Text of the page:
An instructor can issue a grade of “Incomplete” to a student whose work is of passing quality, but is incomplete for good reason. If a student believes they have good reason, they may request an Incomplete from the instructor. The instructor may request documentation to substantiate the reasons given for requesting an Incomplete before determining if an Incomplete is appropriate.
If an Incomplete is issued, then the student has until the end of the following term to submit the remaining work. For example, if an Incomplete is issued for a course taken in fall quarter, then the student has until the end of winter quarter to submit the remaining work.
My record says that I received a GD for a course. What does GD stand for?
GD stands for Grade Delay. A GD is posted in place of a grade when an instructor is late in submitting grades to the Office of the Registrar, or when a student is suspected of academic misconduct and a decision of responsibility is still pending. An instructor can change a GD to a letter grade by submitting a Grade Change Form to the Office of the Registrar.
I received a “D” in a Philosophy course. Do I have to repeat the course?
Unless the general catalog states otherwise, a grade of “D-” or higher is a passing grade. For example, the general catalog states that ENGL001A-C require grades of “C” or better. Therefore, should a student earn a “D” in one of these courses, they will need to repeat it. PHIL007 on the other hand, does not specify that a specific grade is needed. Therefore, for PHIL007, a grade of “D-” or higher is a passing grade.
When can I expect to be added to the course from the waitlist?
The department will begin adding students to philosophy courses from course wait lists at the start of week two, provided there is space available.
Can I petition to S/NC a course after the deadline?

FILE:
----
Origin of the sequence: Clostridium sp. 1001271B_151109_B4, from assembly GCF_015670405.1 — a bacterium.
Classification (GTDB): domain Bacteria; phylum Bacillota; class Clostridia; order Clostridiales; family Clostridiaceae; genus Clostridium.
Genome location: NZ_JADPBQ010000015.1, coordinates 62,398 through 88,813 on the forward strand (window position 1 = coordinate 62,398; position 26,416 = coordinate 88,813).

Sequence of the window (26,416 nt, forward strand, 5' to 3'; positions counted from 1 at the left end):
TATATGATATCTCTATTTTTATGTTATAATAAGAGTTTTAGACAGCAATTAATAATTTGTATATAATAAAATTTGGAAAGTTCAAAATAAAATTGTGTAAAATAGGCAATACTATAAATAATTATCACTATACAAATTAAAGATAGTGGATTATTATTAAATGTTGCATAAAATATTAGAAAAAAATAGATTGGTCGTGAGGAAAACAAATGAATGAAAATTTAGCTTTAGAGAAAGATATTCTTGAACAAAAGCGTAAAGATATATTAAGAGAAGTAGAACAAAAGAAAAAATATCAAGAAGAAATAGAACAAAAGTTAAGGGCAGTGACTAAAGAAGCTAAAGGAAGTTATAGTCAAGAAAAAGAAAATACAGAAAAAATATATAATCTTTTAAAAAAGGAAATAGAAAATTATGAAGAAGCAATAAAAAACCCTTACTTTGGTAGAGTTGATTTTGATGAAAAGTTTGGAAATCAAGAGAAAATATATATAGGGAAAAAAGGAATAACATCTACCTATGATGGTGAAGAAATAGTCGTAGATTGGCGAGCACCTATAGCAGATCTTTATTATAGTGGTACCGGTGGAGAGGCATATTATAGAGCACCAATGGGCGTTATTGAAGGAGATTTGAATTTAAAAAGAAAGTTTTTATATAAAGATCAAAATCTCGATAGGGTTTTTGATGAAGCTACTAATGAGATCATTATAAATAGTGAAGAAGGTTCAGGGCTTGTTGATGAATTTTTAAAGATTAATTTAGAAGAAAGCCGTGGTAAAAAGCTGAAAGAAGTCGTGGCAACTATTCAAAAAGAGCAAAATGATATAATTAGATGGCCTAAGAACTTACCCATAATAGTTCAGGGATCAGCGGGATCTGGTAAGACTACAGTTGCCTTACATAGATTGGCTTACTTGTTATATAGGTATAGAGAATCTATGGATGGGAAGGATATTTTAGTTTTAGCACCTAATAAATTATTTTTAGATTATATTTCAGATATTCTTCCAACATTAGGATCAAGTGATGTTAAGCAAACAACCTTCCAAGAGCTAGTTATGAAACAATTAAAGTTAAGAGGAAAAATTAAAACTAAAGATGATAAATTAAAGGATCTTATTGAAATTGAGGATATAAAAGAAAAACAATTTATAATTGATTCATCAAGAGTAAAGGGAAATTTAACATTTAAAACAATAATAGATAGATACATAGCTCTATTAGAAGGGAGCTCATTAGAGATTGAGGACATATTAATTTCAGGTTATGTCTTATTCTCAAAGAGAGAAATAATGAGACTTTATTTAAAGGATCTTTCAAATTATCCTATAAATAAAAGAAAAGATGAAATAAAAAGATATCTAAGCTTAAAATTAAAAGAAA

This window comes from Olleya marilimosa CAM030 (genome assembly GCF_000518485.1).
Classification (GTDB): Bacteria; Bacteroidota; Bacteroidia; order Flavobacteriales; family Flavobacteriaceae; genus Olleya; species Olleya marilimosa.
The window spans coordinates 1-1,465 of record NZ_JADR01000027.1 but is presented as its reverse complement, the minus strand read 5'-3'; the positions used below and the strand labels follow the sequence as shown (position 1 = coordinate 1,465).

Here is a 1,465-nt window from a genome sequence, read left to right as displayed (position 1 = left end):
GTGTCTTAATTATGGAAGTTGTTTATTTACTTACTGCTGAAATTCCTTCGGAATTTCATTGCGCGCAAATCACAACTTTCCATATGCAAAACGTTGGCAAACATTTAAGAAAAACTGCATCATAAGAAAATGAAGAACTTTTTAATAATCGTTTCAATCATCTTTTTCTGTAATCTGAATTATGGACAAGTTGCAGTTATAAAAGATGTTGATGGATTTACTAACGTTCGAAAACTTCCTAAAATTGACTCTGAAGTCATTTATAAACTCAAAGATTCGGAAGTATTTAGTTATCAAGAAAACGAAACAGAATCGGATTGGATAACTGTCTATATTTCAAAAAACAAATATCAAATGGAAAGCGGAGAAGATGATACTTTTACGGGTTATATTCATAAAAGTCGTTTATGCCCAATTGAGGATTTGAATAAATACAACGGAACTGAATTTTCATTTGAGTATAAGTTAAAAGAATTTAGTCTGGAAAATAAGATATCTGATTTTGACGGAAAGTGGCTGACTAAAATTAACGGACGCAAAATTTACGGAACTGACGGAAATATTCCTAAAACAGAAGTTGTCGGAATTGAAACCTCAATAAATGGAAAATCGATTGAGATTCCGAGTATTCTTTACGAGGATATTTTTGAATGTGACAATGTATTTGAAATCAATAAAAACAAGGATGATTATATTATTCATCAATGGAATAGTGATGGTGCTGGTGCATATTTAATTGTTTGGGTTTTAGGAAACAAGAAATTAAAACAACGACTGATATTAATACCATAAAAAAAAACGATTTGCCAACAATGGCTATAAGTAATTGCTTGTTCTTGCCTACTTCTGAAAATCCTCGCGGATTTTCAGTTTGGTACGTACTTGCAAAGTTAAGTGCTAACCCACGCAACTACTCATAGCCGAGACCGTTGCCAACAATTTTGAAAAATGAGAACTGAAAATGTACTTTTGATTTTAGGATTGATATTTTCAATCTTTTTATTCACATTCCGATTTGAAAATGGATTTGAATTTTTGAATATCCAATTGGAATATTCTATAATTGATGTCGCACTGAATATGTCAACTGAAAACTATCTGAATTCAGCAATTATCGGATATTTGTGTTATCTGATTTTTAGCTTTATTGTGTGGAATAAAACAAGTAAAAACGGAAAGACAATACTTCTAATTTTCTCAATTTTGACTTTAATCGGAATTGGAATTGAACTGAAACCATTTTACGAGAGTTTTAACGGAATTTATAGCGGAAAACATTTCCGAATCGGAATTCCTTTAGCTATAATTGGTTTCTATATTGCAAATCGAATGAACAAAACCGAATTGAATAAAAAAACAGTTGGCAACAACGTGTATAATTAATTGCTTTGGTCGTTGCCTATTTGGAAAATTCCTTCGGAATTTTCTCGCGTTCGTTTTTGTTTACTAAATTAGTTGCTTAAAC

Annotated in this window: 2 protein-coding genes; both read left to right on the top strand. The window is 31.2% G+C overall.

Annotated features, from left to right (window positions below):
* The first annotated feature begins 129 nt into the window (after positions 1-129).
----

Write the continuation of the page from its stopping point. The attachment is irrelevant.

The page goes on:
Very rarely is a late petition to change the grading basis of a course approved. A petition for late approval requires not only a reasonable explanation for why a petition was not submitted by the posted deadline, but must be accompanied by documentation substantiating the explanation given. It is strongly recommended that students wishing to change the grading basis of a course to S/NC submit an online Enrollment Adjustment Form (EAF) requesting the change by the posted deadline.
What is the deadline to petition to S/NC a course?
The deadline to submit an online Enrollment Adjustment Form (EAF) to petition to S/NC a course is 12 pm (noon) on the last day of week 8 of a given quarter. Students can find the date of the deadline by visiting the online Schedule of Classes.
Academic Probation and Dismissal
I have been placed on Subject to Dismissal. Am I going to be dismissed from the university?
Students placed on Subject to Dismissal status face the real possibility of being dismissed from UCR. Whether or not a student is dismissed will depend on their next quarter’s grades. For example, if a student is placed on Subject to Dismissal status based on the results of their fall quarter grades, then their winter quarter grades will determine whether or not they are dismissed. If winter grades show adequate improvement, the student will not be dismissed. If there is no improvement, then the student will be dismissed.
Students experiencing academic difficulty are encouraged to meet with their academic advisor to investigate the root causes of their difficulties, and to discuss methods for protecting their GPA.
I have been placed on Academic Probation (AP). How did this happen and how do I return to good academic standing?
To remain in good academic standing students must have both a cumulative GPA and a quarter GPA of 2.000 or higher. Students are placed on Academic Probation (AP) if their cumulative or quarter GPA falls below this minimum standard. To return to good academic standing a student must have a quarter in which both cumulative and quarter GPAs are 2.000 or higher.
Students experiencing academic difficulty are encouraged to meet with their academic advisor to investigate the root causes of their difficulties, and to discuss methods for protecting their GPA.